Temporary employees up 9.2% but 400,000 people disengaged from work

The number of temporary employees in the UK increased by 9.16% on a seasonally adjusted basis to a total of approximately 1.71 million for the three-month period from October 2021 through December 2021 when compared to the same period a year ago, according to the Office for National Statistics.

When compared to the previous three-month period ended November 2021, the number of temporary employees saw an uptick of 1.88%

Temporary workers are self-identified when surveyed by the ONS, and they include those who are on fixed-period contracts, temporary agency workers, casual workers, seasonal workers and others in temporary work.

The number of temporary employees as a percentage of total employment was 6.08%, up from 5.66% when compared to a year ago.

Of the 1.71 million temporary employees during the period ended December 2021, approximately 442,484 were temporary because they could not find a permanent job; 460,548 did not want a permanent job; 157,047 had a contract with a period of training; and 653,828 cited other reasons.

Of the 1.71 million temporary employees during the period, approximately 750,502 were men while 963,407 were women.

Meanwhile, ONS data the UK employment rate was estimated at 75.5%, 0.1% higher than the previous three-month period, but 1.0% lower than before the Covid-19 pandemic (December 2019 to February 2020).

For the three months ending December 2021, the highest employment rate estimate in the UK was in the East of England (79.1%); the lowest employment rate was in Northern Ireland (70.7%).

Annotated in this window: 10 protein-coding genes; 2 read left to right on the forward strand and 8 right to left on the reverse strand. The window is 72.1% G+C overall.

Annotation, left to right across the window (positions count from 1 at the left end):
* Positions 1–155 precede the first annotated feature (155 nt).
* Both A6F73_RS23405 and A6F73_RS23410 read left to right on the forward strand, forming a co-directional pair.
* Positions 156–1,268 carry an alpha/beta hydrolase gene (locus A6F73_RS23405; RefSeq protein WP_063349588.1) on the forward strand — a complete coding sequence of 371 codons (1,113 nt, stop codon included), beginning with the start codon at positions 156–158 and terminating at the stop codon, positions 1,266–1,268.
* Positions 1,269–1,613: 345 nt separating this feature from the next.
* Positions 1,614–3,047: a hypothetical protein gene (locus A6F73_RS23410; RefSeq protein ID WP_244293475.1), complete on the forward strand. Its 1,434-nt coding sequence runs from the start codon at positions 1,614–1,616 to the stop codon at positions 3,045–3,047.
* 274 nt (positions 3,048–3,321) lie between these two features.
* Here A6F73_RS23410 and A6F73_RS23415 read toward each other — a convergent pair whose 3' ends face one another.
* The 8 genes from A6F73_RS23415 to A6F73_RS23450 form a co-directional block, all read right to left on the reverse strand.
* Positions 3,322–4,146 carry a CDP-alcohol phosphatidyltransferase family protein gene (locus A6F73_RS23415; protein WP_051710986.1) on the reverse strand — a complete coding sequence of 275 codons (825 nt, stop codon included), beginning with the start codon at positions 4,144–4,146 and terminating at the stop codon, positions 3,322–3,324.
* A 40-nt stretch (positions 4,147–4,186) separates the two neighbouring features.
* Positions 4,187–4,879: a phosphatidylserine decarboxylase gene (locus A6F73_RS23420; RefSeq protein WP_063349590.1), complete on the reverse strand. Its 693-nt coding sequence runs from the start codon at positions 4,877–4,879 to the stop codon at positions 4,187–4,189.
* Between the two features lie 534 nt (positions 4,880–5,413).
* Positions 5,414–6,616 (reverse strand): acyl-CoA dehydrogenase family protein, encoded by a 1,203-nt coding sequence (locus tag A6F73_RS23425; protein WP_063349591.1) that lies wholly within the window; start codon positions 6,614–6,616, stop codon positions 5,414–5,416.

The UK unemployment rate was estimated at 4.1%, 0.2% lower than the previous three-month period, but 0.1% higher than before the Covid-19 pandemic. For the three months ending December 2021, the highest unemployment rate estimate in the UK was in the North East (5.6%) and the lowest was in Northern Ireland (2.7%).

The UK economic inactivity rate was estimated at 21.2%, 0.1% higher than the previous quarter, and 1.0% higher than before the Covid-19 pandemic. For the three months ending December 2021, the highest economic inactivity rate estimate in the UK was in Northern Ireland (27.3%) and the lowest was in the East of England (18.4%).

The period from November 2021 to January 2022 saw the number of vacancies reach another record high of 1,298,400, though the rate of growth continues to slow.

In November 2021 to January 2022, the total number of vacancies increased by 113,600 on the quarter with the largest increase of vacancies seen in accommodation and food service activities, which was up 21,400 to a new record of 178,300 vacancies.

In November 2021 to January 2022 the rate of growth was 9.6%, the lowest since February to April 2021, and down from 24.7% in the previous quarter.

Growth in average total pay (including bonuses) was 4.3% and growth in regular pay (excluding bonuses) was 3.7% among employees in October to December 2021. In real terms (adjusted for inflation), total and regular pay fell on the year at negative 0.1% for total pay and negative 0.8% for regular pay. Previous months' strong growth rates were affected upwards by base and compositional effects.

The most timely estimate of payrolled employees shows another monthly increase (up 108,000) in January 2022 to a record 29.5 million.